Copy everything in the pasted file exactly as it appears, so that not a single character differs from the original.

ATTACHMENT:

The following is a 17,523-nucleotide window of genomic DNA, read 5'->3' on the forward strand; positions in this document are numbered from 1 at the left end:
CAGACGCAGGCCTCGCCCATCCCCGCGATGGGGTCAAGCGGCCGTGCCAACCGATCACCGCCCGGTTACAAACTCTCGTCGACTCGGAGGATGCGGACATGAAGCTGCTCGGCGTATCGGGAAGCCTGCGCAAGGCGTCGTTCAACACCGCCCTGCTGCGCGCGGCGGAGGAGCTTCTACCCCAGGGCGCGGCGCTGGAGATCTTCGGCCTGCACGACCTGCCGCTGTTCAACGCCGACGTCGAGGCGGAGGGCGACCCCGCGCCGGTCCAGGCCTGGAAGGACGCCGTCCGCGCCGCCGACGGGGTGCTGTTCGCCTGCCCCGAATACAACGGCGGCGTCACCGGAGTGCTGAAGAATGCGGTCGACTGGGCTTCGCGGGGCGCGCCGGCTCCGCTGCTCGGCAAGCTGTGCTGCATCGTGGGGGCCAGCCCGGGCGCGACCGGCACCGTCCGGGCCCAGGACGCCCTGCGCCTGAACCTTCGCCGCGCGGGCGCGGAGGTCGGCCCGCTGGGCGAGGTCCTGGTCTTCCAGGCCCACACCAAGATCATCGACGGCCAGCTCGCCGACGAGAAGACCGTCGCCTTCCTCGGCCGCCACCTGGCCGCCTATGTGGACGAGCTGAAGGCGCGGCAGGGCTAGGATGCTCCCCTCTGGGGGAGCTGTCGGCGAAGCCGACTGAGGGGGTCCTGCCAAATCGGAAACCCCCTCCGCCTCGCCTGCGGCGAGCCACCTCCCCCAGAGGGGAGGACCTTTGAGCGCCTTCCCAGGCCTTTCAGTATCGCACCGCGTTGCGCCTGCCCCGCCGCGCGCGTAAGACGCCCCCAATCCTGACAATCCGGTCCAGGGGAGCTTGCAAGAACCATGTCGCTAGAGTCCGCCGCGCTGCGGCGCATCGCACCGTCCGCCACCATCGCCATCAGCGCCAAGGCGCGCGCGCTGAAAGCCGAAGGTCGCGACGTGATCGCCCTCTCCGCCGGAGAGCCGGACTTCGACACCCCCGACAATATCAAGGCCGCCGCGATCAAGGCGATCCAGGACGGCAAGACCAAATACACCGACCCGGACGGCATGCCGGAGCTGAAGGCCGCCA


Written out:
The following is a 17,523-nucleotide window of genomic DNA, read 5'->3' on the forward strand; positions in this document are numbered from 1 at the left end:
CAGACGCAGGCCTCGCCCATCCCCGCGATGGGGTCAAGCGGCCGTGCCAACCGATCACCGCCCGGTTACAAACTCTCGTCGACTCGGAGGATGCGGACATGAAGCTGCTCGGCGTATCGGGAAGCCTGCGCAAGGCGTCGTTCAACACCGCCCTGCTGCGCGCGGCGGAGGAGCTTCTACCCCAGGGCGCGGCGCTGGAGATCTTCGGCCTGCACGACCTGCCGCTGTTCAACGCCGACGTCGAGGCGGAGGGCGACCCCGCGCCGGTCCAGGCCTGGAAGGACGCCGTCCGCGCCGCCGACGGGGTGCTGTTCGCCTGCCCCGAATACAACGGCGGCGTCACCGGAGTGCTGAAGAATGCGGTCGACTGGGCTTCGCGGGGCGCGCCGGCTCCGCTGCTCGGCAAGCTGTGCTGCATCGTGGGGGCCAGCCCGGGCGCGACCGGCACCGTCCGGGCCCAGGACGCCCTGCGCCTGAACCTTCGCCGCGCGGGCGCGGAGGTCGGCCCGCTGGGCGAGGTCCTGGTCTTCCAGGCCCACACCAAGATCATCGACGGCCAGCTCGCCGACGAGAAGACCGTCGCCTTCCTCGGCCGCCACCTGGCCGCCTATGTGGACGAGCTGAAGGCGCGGCAGGGCTAGGATGCTCCCCTCTGGGGGAGCTGTCGGCGAAGCCGACTGAGGGGGTCCTGCCAAATCGGAAACCCCCTCCGCCTCGCCTGCGGCGAGCCACCTCCCCCAGAGGGGAGGACCTTTGAGCGCCTTCCCAGGCCTTTCAGTATCGCACCGCGTTGCGCCTGCCCCGCCGCGCGCGTAAGACGCCCCCAATCCTGACAATCCGGTCCAGGGGAGCTTGCAAGAACCATGTCGCTAGAGTCCGCCGCGCTGCGGCGCATCGCACCGTCCGCCACCATCGCCATCAGCGCCAAGGCGCGCGCGCTGAAAGCCGAAGGTCGCGACGTGATCGCCCTCTCCGCCGGAGAGCCGGACTTCGACACCCCCGACAATATCAAGGCCGCCGCGATCAAGGCGATCCAGGACGGCAAGACCAAATACACCGACCCGGACGGCATGCCGGAGCTGAAGGCCGCCA